The metal distribution in the emissions of a laboratory waste incinerator (LWI) was investigated. The input materials and output materials (fly ash, bottom ash, and flue gas) were analyzed to examine the transportation and transmission behavior of heavy metals.
Toxic (As, Cd, Cr, Hg, Ni, and Pb), anthropogenic (Ag, Ba, Cu, Mn, Se, and Zn) and crust (Na) elements were adopted to characterize the distribution properties of the LWI under investigation. The results indicated that Ba, Cr and Hg (80.0, 13.0 and 12.9 mg/L, respectively) were the major metals in the organic liquid waste input, and Na, and Zn (7497 and 349 mg/kg, respectively) were the major ones for medical solid waste. The Na content in the fly ash could be as high as 911574 mg/kg, and this was found to be the major Na emission source according to the emission factors. The mass of Na may be supplied using a NaOH solution injection to neutralize the acidic combustion gas, and it was found that high contents of Na in the flue gas were from the sprinkled NaOH solution. For the output materials, NaCl was found to be the major crystalline form of Na in the ash, based on the results of X-ray diffraction (XRD) patterns. The crust (Na) element was the major element in the bottom and fly ash. The toxic (As, Cr, Ni, and Pb) and anthropogenic (Se) elements were mainly distributed in the second cooling tower ash and baghouse ash in a range of 64.5%–91.9%. The average concentrations of Pb, Cd, and Hg concentrations in the flue gas were all under Taiwan’s EPA regulation standards.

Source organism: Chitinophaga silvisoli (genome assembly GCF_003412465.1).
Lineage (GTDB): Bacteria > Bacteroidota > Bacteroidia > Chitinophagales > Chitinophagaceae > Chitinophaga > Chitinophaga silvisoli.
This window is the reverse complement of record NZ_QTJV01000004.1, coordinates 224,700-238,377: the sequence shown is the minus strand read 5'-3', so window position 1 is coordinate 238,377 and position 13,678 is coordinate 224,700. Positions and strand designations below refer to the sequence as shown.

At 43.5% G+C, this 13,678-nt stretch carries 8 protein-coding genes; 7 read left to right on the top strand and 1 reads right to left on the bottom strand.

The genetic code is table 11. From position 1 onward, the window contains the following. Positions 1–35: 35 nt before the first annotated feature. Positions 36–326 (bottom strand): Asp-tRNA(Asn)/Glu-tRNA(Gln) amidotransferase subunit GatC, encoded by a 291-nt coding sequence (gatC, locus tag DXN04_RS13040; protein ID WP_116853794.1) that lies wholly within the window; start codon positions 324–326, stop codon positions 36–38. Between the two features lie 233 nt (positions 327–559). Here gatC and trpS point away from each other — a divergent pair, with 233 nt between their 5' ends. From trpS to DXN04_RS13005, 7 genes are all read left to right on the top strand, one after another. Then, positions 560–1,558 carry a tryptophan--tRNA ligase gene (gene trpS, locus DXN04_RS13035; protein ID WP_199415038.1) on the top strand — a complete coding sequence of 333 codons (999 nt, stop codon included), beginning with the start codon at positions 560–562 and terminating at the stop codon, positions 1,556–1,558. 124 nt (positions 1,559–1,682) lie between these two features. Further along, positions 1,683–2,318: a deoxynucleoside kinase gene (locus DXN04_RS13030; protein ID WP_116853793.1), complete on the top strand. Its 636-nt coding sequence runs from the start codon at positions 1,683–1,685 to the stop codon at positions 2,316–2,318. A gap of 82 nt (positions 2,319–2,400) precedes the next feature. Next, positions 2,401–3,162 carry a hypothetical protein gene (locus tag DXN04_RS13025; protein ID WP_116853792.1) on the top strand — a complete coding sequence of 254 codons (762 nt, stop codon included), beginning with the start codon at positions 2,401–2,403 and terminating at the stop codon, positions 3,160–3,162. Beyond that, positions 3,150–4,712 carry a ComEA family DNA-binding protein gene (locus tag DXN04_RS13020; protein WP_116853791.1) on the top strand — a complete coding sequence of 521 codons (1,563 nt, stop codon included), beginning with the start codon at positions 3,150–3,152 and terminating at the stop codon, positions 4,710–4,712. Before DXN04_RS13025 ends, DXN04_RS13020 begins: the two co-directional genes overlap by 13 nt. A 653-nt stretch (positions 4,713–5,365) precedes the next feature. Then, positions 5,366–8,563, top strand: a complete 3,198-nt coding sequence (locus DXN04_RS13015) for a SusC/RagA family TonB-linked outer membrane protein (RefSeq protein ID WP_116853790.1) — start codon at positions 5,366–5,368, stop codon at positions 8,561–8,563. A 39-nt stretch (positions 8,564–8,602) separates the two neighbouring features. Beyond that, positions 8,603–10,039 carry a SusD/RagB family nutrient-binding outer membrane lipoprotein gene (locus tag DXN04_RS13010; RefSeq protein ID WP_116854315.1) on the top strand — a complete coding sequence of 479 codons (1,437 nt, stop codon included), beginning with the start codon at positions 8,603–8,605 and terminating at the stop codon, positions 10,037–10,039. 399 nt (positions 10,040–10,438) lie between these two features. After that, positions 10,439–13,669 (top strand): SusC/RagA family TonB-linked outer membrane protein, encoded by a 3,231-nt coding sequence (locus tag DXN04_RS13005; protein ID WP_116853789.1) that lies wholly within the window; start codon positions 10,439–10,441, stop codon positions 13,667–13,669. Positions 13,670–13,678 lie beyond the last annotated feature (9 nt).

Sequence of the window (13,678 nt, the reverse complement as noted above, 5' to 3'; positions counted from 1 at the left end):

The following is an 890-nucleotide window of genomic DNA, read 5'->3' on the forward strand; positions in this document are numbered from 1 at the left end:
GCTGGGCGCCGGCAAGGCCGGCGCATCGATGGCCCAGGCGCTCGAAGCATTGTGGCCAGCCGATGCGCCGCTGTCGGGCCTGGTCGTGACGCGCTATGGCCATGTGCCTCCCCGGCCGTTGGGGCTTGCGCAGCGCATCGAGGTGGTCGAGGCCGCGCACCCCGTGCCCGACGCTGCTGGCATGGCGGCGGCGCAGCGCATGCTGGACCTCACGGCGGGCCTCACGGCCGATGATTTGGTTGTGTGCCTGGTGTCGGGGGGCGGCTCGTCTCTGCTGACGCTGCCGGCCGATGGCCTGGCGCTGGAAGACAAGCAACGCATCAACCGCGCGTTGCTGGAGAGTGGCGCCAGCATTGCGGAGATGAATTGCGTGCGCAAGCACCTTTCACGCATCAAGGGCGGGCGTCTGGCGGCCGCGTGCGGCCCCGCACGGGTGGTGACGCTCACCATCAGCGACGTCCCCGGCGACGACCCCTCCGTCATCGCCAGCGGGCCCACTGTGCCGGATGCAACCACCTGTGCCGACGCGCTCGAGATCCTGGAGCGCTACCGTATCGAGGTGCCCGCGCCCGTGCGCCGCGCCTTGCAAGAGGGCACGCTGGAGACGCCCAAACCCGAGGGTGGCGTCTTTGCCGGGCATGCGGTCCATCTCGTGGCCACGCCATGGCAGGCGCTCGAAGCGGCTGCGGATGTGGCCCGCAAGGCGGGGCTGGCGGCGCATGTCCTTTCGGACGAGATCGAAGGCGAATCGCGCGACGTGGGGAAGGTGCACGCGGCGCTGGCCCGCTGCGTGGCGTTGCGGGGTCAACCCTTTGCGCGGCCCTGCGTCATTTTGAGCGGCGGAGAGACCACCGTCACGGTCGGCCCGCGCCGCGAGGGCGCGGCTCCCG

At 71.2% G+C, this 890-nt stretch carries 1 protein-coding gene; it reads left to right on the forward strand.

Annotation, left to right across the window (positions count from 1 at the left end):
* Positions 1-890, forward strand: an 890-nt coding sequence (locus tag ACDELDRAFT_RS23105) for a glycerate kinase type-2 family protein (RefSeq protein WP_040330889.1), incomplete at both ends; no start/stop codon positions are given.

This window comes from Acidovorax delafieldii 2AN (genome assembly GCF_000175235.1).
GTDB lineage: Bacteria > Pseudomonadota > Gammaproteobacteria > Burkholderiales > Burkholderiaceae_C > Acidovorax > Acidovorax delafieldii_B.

Toxicity characteristic leaching procedure (TCLP) data showed that the leachability of As, Cr, Cu, Hg, and Se exceeded the EPA’s regulations. It is thus suggested that the ash should be treated by further elutriation or vitrification processes to reduce the TCLP levels in the final products.